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Daylight Saving Time ending

Lead Summary

At 2 a.m. Sunday most of America will see time fall back an hour giving them an extra hour of sleep as Daylight Saving Time ends. It will be lighter in the morning when kids go off to school and their parents head to work. 
But gaining an hour in the morning means losing one in the evening. It is going to be dark by shortly after 5  in the late afternoon Sunday.
An easy way to remember how DST affects our clocks and daily lives is the little saying, “Spring ahead, Fall behind.”
As we move toward the winter solstice Dec. 21, the days keep getting continually shorter. We are still losing about 3 minutes of sunlight a day, nearly 20 minutes a week. Through the month of November, the area loses 1 hour and 6 minutes of daylight. However, the rate of loss slows in December as we approach the winter solstice and the shortest day of the year.
Daylight Saving Time Ending
Date Sunrise Sunset Day length
Nov. 5 8:07 6:04 9 hrs 57 min
Nov. 6 7:08 5:02 9 hrs 54 min
Dec. 21 7:58 4:42 8 hrs 44 min
June 21 5:34 9:14 15 hrs 40 min
By the winter solstice Dec. 21, the sun rises at 7:59 and sets at 4:43 for only 8 hours and 44 minutes of sunlight. That compares to a day length of 15 hours and 40 minutes at the summer solstice June 21. That is just short of seven hours more sunlight. It won’t be until March 17 that we see an equal number of daylight hours and darkness hours.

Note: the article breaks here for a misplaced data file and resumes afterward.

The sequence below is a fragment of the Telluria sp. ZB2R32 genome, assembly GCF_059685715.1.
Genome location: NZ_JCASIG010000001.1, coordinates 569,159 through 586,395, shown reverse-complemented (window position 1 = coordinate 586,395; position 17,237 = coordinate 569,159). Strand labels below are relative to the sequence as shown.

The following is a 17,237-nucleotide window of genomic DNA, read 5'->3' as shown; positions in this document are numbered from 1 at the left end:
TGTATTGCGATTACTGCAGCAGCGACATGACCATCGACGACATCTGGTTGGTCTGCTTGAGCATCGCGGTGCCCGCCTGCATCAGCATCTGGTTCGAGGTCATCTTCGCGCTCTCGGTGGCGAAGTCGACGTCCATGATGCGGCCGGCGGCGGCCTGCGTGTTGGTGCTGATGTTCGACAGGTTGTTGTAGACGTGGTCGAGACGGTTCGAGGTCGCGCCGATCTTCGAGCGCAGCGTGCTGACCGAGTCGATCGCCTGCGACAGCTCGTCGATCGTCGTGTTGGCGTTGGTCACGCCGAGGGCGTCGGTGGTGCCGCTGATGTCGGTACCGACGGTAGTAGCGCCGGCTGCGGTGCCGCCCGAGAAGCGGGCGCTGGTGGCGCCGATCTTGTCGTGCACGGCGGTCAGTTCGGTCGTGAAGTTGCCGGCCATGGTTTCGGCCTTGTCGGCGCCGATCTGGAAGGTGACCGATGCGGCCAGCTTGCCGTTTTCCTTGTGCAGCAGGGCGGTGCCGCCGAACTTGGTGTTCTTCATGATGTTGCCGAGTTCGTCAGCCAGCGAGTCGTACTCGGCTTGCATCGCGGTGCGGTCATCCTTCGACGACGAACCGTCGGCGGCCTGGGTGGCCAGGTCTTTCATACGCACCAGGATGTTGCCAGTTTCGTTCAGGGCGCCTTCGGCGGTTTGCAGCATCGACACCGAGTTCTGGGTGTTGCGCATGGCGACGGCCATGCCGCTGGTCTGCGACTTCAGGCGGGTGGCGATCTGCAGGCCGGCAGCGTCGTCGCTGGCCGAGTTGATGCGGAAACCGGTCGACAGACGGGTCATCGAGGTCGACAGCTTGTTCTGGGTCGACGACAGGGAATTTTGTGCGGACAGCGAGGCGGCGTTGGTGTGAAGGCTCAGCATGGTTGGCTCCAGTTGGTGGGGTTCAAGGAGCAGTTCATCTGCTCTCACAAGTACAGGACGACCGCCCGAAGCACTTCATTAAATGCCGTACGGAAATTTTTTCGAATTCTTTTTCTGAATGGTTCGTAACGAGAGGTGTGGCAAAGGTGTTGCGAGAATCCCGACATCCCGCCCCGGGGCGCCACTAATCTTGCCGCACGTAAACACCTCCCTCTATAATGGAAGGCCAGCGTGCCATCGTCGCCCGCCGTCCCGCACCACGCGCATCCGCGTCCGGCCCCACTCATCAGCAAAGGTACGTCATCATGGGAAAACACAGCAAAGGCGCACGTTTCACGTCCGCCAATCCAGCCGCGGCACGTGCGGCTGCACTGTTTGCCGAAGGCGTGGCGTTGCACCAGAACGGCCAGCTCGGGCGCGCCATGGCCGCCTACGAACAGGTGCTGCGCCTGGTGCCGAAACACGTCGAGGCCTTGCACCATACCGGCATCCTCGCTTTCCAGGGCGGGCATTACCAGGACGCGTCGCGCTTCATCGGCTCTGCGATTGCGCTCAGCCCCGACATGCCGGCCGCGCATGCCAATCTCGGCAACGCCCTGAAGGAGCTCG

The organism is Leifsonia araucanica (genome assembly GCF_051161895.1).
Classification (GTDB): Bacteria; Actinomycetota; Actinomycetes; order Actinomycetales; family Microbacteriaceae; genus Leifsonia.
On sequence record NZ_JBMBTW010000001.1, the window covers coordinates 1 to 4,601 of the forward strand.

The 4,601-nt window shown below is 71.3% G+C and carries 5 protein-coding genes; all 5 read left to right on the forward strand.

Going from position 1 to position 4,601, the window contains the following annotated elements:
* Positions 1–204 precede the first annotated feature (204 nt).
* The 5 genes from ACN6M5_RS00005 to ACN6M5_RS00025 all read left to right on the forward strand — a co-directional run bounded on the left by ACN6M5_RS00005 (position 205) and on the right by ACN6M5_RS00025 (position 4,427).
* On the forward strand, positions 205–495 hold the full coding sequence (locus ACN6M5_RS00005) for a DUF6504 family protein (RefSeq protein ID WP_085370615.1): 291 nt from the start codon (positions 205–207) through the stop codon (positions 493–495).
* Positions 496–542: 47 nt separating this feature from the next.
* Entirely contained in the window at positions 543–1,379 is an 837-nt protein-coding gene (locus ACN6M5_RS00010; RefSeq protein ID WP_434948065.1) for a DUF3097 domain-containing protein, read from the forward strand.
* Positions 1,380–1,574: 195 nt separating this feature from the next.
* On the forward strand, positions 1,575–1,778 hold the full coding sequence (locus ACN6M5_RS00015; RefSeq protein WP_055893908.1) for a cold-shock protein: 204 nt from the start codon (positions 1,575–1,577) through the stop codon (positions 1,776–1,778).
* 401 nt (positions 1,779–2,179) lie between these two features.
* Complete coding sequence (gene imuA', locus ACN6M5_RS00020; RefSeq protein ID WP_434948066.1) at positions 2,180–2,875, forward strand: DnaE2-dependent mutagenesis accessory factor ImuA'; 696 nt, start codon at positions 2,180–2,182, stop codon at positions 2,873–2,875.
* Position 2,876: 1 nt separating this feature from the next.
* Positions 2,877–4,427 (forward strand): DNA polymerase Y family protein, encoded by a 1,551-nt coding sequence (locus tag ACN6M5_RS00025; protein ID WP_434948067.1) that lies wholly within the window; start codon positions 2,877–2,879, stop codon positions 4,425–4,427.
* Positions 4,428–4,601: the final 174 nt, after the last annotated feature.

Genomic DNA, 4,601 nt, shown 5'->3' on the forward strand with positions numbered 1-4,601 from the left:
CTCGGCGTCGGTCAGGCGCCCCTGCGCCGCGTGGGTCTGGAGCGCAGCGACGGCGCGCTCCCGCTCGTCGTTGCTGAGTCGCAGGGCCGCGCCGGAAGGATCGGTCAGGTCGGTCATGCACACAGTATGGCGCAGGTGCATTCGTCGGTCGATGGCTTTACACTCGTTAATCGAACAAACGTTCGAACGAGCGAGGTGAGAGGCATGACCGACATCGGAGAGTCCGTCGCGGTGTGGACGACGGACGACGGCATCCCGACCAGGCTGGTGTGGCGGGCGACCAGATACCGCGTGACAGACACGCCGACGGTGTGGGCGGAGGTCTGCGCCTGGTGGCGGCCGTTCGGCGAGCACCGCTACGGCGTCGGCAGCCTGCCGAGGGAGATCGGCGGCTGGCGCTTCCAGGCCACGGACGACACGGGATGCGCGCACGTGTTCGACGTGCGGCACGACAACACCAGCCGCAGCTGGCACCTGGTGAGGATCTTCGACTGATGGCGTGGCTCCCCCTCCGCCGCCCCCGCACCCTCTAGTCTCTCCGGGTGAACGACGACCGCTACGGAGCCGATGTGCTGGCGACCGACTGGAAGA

Not only do the loss of sunlight and low angle of the sun contribute to dark days, so does the increasingly cloudiness we experience.
“The degree of cloudiness begins to increase, peaking during the month of November in Minnesota when two thirds of the days are mostly cloudy and most of the remaining days are partly cloudy,” University of Minnesota Climatologist Mark Seeley says. “This produces a condition of highly diffuse light rather than direct sunlight.”
There is less than a 40% chance of seeing the sun during November and perfectly clear days are almost unheard of, Seeley writes in his weekly Weather Talk column.  “In this regard then, we not only lose day length (or quantity of light), but we also lose out on direct sunlight (or the quality of light).” 
Daylight Saving Time starts again March 12.
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